Opinion: Johnny’s not a place for army recruitment

Opinion: Johnny’s not a place for army recruitment

Johnny’s Café is great place to relax after a long day of classes, grab a bite to eat, socialize with friends, or enlist for service in the world’s largest military. Johnny’s Café is a designated area for organizations to set up booths in order to inform students about opportunities outside and within the Calvin community. A wide variety of organizations set up their booths throughout the school year in Johnny’s Café—Camp Rogers, off-campus semesters, Student Senate, and two Wednesdays ago, the U.S. Army. While the nature of these informational booths are casual and not officially representative of Calvin College, the presence of U.S. Army recruiters carries with it a much different connotation than the presence of Camp Roger’s recruiters. The result of involvement with Camp Rogers is most likely camping trips, marshmallows, or maybe even a canoe trip. I can guarantee you, the logical result of involvement with the world’s largest military, currently involved in nearly 150 countries worldwide, is by no means analogous to Camp Rogers.

Of course this comparison is laughable and by no means the basis for an argument in itself, however it draws attention to an important concern nonetheless: who’s narratives do we allow to be legitimized by allowing specific institutions on campus? The U.S. Army recruiters’ booth promises direction, purpose, and financial stability. The brochures display smiling faces against background of American flags and soaring eagles. But do these narratives regarding involvement in U.S. military tell a true story? Does the long history of U.S. military abuses find a place in the narrative these recruiters are presenting? Is this an institution that actually promotes a narrative inline with the Christian narrative regarding human flourishing and shalom? Should the U.S. Army be allowed to promote their own narratives on our campus?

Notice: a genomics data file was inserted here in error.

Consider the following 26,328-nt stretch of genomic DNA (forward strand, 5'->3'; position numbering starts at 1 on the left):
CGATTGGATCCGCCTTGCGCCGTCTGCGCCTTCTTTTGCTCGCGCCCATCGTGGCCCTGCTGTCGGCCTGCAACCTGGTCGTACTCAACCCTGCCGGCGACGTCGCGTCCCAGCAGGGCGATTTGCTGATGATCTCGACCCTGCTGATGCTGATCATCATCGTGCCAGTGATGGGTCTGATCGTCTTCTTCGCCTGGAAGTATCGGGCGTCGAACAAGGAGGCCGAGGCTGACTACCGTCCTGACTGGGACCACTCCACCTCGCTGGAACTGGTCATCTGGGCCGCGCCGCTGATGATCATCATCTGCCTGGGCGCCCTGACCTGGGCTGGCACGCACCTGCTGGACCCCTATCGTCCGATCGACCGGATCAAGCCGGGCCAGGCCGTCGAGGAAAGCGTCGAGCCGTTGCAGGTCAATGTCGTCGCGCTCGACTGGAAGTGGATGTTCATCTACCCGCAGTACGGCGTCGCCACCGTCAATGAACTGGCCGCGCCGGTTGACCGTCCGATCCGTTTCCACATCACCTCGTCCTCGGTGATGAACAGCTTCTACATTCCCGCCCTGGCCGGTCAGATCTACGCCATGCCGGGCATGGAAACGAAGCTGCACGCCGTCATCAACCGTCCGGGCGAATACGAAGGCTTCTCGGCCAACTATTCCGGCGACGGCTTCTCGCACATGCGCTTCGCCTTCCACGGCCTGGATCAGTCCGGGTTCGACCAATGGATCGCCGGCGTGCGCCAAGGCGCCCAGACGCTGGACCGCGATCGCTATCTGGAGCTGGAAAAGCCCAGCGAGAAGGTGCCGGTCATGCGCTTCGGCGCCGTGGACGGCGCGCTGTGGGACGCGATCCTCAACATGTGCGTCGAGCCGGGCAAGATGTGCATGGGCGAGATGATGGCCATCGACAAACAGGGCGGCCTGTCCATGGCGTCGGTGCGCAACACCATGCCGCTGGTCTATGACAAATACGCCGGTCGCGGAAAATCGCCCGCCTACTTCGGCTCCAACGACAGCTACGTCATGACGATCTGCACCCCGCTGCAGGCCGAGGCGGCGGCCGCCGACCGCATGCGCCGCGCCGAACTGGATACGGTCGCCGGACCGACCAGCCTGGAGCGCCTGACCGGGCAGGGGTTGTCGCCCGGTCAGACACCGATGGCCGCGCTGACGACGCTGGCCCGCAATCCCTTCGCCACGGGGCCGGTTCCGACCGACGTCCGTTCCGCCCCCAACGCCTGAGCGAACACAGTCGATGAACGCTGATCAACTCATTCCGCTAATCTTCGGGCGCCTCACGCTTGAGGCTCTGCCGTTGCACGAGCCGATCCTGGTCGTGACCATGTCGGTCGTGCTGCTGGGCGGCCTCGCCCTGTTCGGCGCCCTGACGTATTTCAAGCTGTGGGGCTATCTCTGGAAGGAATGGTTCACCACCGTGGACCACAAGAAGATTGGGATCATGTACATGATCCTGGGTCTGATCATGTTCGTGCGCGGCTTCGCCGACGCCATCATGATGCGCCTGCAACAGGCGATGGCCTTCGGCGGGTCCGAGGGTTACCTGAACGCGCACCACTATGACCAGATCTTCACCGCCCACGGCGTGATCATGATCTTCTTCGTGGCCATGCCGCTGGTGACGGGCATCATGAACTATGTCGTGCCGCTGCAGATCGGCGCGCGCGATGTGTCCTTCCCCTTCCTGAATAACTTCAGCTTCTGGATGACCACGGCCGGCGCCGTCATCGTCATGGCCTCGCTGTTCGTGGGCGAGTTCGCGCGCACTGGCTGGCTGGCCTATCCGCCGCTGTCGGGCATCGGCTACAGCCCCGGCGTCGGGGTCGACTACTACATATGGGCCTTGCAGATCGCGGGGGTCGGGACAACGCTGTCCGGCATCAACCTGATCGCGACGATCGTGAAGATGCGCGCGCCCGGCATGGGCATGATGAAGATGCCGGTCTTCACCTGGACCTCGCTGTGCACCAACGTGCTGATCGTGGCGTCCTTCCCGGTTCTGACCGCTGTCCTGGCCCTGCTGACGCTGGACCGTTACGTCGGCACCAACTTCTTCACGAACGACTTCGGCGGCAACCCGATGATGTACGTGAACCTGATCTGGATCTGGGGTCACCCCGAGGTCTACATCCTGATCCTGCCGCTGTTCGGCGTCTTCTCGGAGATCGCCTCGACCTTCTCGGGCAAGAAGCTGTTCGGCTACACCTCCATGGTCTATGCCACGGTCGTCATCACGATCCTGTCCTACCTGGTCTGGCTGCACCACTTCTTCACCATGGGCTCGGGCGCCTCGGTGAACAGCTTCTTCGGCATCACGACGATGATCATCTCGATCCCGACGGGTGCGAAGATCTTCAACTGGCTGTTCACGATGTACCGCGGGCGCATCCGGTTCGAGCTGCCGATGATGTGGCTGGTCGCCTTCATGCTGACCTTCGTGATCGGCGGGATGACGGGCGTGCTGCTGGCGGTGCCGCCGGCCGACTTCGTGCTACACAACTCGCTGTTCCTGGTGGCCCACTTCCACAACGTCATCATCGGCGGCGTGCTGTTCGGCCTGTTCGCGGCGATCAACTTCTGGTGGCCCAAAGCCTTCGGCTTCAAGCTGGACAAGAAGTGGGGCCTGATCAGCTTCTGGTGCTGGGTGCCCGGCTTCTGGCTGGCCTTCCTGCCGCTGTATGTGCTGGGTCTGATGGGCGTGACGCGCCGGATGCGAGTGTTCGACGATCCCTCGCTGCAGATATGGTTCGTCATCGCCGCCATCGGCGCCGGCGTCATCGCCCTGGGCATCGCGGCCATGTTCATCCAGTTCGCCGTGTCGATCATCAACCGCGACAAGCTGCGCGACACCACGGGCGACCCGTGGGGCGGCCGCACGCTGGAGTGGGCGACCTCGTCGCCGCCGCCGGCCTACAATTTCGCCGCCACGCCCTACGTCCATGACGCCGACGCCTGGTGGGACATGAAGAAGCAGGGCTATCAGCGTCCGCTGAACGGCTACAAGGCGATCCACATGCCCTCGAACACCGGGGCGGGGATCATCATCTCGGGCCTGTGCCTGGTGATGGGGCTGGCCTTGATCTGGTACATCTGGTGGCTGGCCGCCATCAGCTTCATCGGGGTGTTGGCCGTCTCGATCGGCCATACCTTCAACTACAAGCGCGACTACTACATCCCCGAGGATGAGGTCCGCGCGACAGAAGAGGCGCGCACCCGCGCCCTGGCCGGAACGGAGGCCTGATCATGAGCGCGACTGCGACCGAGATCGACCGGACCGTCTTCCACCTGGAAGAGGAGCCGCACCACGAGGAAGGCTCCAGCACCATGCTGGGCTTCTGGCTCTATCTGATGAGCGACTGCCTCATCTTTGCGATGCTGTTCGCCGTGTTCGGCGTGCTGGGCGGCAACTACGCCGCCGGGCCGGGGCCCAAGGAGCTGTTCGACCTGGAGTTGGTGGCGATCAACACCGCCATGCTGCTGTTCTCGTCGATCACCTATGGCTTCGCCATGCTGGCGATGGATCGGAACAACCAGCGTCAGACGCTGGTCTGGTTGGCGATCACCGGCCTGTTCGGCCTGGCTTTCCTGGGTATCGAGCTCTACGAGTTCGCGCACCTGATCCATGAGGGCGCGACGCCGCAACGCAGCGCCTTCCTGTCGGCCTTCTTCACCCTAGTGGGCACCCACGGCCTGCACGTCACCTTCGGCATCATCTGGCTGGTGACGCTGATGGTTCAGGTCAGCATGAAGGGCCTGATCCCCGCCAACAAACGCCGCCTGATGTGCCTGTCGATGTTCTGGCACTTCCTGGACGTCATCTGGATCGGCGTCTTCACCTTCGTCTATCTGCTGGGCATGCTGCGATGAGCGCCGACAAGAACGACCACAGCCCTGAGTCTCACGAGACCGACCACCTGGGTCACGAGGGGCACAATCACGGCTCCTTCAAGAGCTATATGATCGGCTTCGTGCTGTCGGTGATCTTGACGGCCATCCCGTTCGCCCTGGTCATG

I will not attempt to answer these specific questions in this article. My aim is not to attempt to outline a comprehensive argument for non-involvement or discuss where I believe Christian allegiances lie. For those of you interested in exploring these themes in more depth, I suggest reading John Howard Yoder, Gregory Boyd, or Nicholas Wolterstorff. My purpose in writing this article is to ask us to consider whose narratives we allow to be legitimized?

How does Calvin pick and choose which narratives are allowed on our campus? Many of you will remember that last year the popular band, Fun. came to Calvin on a tour that aimed at promoting the discussion around marriage equality. However, in this stop on their tour Fun. was instructed not to include this element of their tour on Calvin’s campus. In this instance Calvin, as an institution, made a decision to silence a specific narrative. The question begs to be asked, how do we decide which narratives are allowed but which are silenced? Should we allow the narrative promoted by U.S. Army recruiters, but not allow the narratives of other groups on campus? For example, why should Planned Parenthood, an organization providing reproductive health services, not be allowed to set up a booth at Calvin? The conclusion is that the presence of any group allowed to promote a specific narrative must carry with it an implicit approval.

I am not suggesting we create a list of narratives that should be included or excluded, but rather that we must not view the presence or absence of specific narratives on our campus as accidental. Finally, as a community that longs for justice and shalom, I want to challenge us to think deeply about which narratives we allow on campus, which we have passively accepted, and which may be being silenced.

Editor’s Note: This article represents an edited version provided by the author of the story and differs from the version on the September 19 print edition.